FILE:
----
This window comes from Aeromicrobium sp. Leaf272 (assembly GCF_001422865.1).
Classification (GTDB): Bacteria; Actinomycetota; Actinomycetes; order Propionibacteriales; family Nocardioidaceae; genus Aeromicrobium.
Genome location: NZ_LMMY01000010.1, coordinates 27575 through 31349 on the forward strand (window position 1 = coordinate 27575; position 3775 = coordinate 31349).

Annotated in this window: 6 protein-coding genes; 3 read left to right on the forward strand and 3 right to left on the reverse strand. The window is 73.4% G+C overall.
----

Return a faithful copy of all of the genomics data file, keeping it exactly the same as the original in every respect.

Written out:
This window comes from Aeromicrobium sp. Leaf272 (assembly GCF_001422865.1).
Classification (GTDB): Bacteria; Actinomycetota; Actinomycetes; order Propionibacteriales; family Nocardioidaceae; genus Aeromicrobium.
Genome location: NZ_LMMY01000010.1, coordinates 27575 through 31349 on the forward strand (window position 1 = coordinate 27575; position 3775 = coordinate 31349).

Annotated in this window: 6 protein-coding genes; 3 read left to right on the forward strand and 3 right to left on the reverse strand. The window is 73.4% G+C overall.